0-60 in 9.6. V8 like engine performance with an INCREASE in gas mileage over the 02.

     
    First Test: 2003 Mitsubishi Montero Limited
    Fortified with more power, beautified with less cladding

    By Ron Sessions
    Motor Trend, December 2002
    In the world of largish SUVs, the Montero goes its own way--confidently and independently. And for '03, the big Mitsubishi struts its stuff with more gusto, thanks to a larger, more powerful engine. Mitsubishi bored and stroked last year's 3.5L V-6 to 3.8L, slipped in a more aggressive cam profile, increased airflow into and out of the engine, and upped compression from 9.0:1 to 10.0:1. Horsepower rises 7.5 percent, from 200 to 215, and torque climbs from 235 to 248 lb-ft.

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       Specifications
     
       
    Base price: $36,597
    Vehicle layout: Front engine, 4wd, 4-door, 7-pass
    Engine: 3.8L/215-hp V-6, SOHC, 4 valves/cyl
    0-60 mph, sec: 9.60
    1/4 mile, sec/mph: 17.05/80.13
    Slalom, mph: 53.5
    Braking, 60-0, ft: 127.6
    On sale in U.S.: Currently
     
     
     

    "On the road, the larger V-6 feels richer at launch and has more staying power at the top end. Mid-range, part-throttle response is more satisfying too because peak torque is developed at lower engine speed. The good news is this V-8-like performance has no fuel penalty. In fact, the 3.8L's EPA estimated city/highway fuel economy actually increases this year from 14/19 to 15/19, although premium fuel is now recommended. A five-speed Sportronic sequential-shift automatic transmission gives the driver the option of manual control."
  • wonbwonb Posts: 8
    This one attests to its quality build, reliability, comfort, capability, etc etc. Only the fact that everyone wishes it had a little more power stands out. Whats interesting is that Mitsubishi has already reduced the amount of chrome, increased gs mile and power in the 03 model.

    Please read the whole article, some nice comments including how the Montero did as well as the rest of the SUV field on thier test track with no indication of a roll over problem

    http://www.motortrend.com/roadtests/suv/112_0210_verd/index2.html

     
    "One-Year Verdict: 2001 Mitsubishi Montero Limited
    What's New, Changed, Different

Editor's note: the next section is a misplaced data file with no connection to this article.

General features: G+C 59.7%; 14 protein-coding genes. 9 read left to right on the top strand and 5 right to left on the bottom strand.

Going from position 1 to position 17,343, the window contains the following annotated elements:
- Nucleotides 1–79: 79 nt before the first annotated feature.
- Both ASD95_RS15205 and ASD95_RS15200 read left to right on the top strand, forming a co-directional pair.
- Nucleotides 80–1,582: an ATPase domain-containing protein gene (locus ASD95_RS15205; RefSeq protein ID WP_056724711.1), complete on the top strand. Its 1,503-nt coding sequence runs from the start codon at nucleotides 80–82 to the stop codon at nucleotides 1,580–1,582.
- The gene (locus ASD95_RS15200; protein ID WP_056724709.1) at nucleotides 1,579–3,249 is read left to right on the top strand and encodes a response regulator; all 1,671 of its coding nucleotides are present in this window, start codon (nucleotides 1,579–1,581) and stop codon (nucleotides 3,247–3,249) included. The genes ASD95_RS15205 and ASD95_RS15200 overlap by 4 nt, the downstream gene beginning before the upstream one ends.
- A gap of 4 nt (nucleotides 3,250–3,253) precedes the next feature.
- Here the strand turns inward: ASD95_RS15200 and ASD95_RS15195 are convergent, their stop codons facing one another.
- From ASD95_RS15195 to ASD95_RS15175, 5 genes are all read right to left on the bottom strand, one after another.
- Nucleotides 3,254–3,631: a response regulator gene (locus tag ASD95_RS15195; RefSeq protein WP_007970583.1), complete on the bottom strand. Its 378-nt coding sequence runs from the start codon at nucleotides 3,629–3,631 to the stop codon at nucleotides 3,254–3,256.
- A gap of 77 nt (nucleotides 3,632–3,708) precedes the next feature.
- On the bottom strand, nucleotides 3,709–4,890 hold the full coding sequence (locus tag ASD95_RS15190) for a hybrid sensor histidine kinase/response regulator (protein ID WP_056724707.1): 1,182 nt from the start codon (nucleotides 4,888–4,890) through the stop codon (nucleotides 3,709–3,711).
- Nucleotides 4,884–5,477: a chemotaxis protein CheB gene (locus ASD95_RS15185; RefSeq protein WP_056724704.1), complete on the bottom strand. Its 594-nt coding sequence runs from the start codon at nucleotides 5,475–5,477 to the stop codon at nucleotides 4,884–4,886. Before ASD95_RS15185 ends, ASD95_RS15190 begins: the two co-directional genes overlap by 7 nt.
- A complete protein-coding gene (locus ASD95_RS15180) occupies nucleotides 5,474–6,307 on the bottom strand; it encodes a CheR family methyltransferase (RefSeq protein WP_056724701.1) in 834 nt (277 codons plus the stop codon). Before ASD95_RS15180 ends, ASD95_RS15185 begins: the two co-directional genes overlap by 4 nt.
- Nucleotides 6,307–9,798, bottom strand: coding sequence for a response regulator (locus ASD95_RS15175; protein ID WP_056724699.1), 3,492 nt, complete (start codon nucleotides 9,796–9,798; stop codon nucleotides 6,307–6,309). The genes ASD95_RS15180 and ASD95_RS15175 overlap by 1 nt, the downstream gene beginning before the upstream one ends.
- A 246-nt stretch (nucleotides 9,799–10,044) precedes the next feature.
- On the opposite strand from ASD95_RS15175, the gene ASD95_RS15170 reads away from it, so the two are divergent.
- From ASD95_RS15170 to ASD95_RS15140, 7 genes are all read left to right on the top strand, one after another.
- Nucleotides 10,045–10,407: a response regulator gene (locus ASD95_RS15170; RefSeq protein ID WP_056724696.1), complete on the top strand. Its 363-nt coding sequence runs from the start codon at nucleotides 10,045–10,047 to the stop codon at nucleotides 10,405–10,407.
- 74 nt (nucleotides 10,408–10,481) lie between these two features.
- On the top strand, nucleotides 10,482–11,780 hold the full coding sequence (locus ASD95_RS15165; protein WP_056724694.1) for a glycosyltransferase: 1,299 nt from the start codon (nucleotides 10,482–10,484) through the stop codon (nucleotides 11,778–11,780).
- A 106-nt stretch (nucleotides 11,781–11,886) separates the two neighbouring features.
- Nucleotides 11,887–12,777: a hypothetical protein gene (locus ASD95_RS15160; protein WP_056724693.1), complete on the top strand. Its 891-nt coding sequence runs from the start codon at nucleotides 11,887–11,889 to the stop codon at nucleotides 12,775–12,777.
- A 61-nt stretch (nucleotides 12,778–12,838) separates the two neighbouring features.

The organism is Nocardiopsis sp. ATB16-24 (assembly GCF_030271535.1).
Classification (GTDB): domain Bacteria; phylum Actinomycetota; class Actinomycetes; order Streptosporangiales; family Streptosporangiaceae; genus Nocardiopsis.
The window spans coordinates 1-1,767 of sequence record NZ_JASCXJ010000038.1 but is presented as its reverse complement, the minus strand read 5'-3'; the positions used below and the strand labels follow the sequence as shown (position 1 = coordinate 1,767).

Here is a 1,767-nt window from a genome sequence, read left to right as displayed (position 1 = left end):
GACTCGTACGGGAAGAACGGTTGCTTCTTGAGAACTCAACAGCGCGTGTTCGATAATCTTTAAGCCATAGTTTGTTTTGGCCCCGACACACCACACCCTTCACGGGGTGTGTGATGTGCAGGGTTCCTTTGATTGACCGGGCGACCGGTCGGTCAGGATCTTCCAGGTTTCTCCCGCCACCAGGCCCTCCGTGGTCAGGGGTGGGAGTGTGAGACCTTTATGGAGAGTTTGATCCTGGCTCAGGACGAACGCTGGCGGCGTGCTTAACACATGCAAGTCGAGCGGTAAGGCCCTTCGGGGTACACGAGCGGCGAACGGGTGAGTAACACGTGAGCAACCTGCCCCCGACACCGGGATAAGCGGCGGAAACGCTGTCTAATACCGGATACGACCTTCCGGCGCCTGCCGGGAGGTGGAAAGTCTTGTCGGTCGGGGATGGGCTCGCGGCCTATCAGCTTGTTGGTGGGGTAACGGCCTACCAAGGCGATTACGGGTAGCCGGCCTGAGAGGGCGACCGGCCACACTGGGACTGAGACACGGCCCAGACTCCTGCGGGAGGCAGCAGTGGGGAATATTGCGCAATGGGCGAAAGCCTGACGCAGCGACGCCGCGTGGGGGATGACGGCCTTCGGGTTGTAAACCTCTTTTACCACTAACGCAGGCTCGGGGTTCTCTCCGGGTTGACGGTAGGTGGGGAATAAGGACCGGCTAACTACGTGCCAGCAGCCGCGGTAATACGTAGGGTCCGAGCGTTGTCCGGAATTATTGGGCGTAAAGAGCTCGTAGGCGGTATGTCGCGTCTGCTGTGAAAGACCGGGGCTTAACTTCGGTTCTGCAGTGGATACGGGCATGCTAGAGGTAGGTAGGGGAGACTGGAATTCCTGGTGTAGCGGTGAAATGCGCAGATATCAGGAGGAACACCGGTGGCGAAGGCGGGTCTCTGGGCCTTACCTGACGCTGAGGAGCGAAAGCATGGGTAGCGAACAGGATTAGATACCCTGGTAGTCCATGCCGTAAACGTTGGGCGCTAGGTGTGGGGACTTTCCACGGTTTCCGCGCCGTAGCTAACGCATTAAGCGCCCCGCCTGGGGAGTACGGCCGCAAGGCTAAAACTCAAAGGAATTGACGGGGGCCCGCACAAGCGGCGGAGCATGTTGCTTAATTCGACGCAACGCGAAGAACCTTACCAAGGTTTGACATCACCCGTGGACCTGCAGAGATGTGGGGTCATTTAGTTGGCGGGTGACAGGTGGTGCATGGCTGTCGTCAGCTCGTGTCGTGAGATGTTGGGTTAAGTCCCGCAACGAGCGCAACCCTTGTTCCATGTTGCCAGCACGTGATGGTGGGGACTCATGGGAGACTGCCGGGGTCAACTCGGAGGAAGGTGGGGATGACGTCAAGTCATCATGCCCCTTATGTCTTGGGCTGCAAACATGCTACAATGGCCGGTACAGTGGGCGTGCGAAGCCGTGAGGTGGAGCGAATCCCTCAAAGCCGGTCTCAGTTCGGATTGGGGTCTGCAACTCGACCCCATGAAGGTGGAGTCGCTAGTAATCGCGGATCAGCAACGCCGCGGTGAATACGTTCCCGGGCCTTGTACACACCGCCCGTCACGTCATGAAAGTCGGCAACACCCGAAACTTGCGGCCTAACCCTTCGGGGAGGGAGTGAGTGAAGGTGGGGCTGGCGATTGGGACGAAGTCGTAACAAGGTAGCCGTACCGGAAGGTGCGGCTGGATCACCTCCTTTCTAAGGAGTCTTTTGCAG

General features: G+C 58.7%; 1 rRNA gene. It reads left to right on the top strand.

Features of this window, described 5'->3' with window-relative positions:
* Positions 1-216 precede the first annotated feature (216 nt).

It appears Mitsubishi product planners heard the gripes. For 2002, the busy (some say over-the-top) chrome door mirrors, taillight surrounds, and grille are changed to monochromatic, matching the Montero's exterior color, of which there are three new options. On the safety front, the Montero's second-row center seat now has a three-point safety belt and height-adjustable head restraint. Also, Mitsubishi has grouped popular and/or new options into two packages (Touring and Premium) for the XLS and Limited models, respectively. For 2003, changes are more substantial. XLS and Limited models get a fresh, new face with restyled grille, front fascia, and headlights plus cleaner side cladding that integrates standard side steps. More important, the SOHC 3.5L V-6 grows to 3.8L, offering more horsepower and much-needed torque. Dynamic Stability Control becomes standard on both models, while audio systems receive upgrades, as well.

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    From the Logbook
    "Over broken dirt roads, the independent rearend is just short of amazing. I love the 4WD (with locking diffs everywhere) and the 'We're here for you' tool kit in the rear door. I wish all serious SUV manufacturers were this thorough."--Mark Williams

    "I could do without some of the gratuitous chrome plating, but overall its unique take on SUV style sets it well apart from the omnipresent Explorers and Grand Cherokees."--Chris Walton

      
    "The Montero is the perfect adventure vehicle for doers. As my fondness for its abilities grows, so does my liking of the angry cyber-Samurai exterior."--Jeff Bartlett

    "The factory-fitted auxiliary driving lights are the best I've seen on a stock SUV or truck."--John Kiewicz

    "I used the Mitsu to move and discovered it rides much better on the freeway when it's loaded to the gunnels."--David Newhardt

    "The Montero feels upscale inside. I love the textures: high-tech modern briefcase meets Wall Street boardroom. It feels Range Rover-like tooling around L.A."--John Matthius

       WHAT'S HOT
     
       
    ·Race-proven off-road abilities
    ·Upscale, almost Range Rover interior
    ·Seats seven in comfort
     
     
     

    "If you want to get a feel as to how big it is, give it a hand wash--only be sure you invite a tall friend to help or bring along a step ladder and plenty of rags."--Walt Woron (Editor, Motor Trend, 1949-1960)

       WHAT'S NOT
     
       
    ·V-8 thirst with V-6 horsepower
    ·Excessive exterior chrome & cladding
    ·Eyeball-bending convex rearview mirrors
  • viet2viet2 Posts: 66
    [BTW, in general, unibody is cheaper to make than body-on-frame.]